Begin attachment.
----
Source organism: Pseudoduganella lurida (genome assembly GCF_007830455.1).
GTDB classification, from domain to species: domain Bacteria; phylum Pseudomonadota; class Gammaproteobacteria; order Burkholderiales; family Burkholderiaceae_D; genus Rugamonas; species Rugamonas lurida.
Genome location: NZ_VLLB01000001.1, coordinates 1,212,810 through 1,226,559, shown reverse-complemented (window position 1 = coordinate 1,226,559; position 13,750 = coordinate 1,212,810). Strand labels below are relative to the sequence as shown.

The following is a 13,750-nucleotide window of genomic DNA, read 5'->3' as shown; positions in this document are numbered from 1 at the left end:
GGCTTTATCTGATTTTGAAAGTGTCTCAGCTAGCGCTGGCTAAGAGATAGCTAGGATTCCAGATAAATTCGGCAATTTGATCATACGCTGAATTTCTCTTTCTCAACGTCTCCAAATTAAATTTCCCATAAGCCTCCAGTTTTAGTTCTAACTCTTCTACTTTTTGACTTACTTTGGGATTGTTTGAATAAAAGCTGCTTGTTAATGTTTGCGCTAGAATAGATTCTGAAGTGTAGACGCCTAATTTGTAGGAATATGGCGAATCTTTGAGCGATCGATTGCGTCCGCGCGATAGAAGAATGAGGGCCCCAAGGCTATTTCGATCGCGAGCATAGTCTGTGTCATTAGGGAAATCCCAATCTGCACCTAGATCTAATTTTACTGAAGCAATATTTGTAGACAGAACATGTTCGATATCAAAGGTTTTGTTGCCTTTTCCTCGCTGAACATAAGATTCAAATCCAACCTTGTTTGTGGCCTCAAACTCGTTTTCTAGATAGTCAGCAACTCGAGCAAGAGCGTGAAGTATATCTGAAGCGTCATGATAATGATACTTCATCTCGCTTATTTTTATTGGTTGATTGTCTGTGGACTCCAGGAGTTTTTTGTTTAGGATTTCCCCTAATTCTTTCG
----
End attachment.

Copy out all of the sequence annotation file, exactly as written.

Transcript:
Source organism: Pseudoduganella lurida (genome assembly GCF_007830455.1).
GTDB classification, from domain to species: domain Bacteria; phylum Pseudomonadota; class Gammaproteobacteria; order Burkholderiales; family Burkholderiaceae_D; genus Rugamonas; species Rugamonas lurida.
Genome location: NZ_VLLB01000001.1, coordinates 1,212,810 through 1,226,559, shown reverse-complemented (window position 1 = coordinate 1,226,559; position 13,750 = coordinate 1,212,810). Strand labels below are relative to the sequence as shown.

The following is a 13,750-nucleotide window of genomic DNA, read 5'->3' as shown; positions in this document are numbered from 1 at the left end:
GGCTTTATCTGATTTTGAAAGTGTCTCAGCTAGCGCTGGCTAAGAGATAGCTAGGATTCCAGATAAATTCGGCAATTTGATCATACGCTGAATTTCTCTTTCTCAACGTCTCCAAATTAAATTTCCCATAAGCCTCCAGTTTTAGTTCTAACTCTTCTACTTTTTGACTTACTTTGGGATTGTTTGAATAAAAGCTGCTTGTTAATGTTTGCGCTAGAATAGATTCTGAAGTGTAGACGCCTAATTTGTAGGAATATGGCGAATCTTTGAGCGATCGATTGCGTCCGCGCGATAGAAGAATGAGGGCCCCAAGGCTATTTCGATCGCGAGCATAGTCTGTGTCATTAGGGAAATCCCAATCTGCACCTAGATCTAATTTTACTGAAGCAATATTTGTAGACAGAACATGTTCGATATCAAAGGTTTTGTTGCCTTTTCCTCGCTGAACATAAGATTCAAATCCAACCTTGTTTGTGGCCTCAAACTCGTTTTCTAGATAGTCAGCAACTCGAGCAAGAGCGTGAAGTATATCTGAAGCGTCATGATAATGATACTTCATCTCGCTTATTTTTATTGGTTGATTGTCTGTGGACTCCAGGAGTTTTTTGTTTAGGATTTCCCCTAATTCTTTCG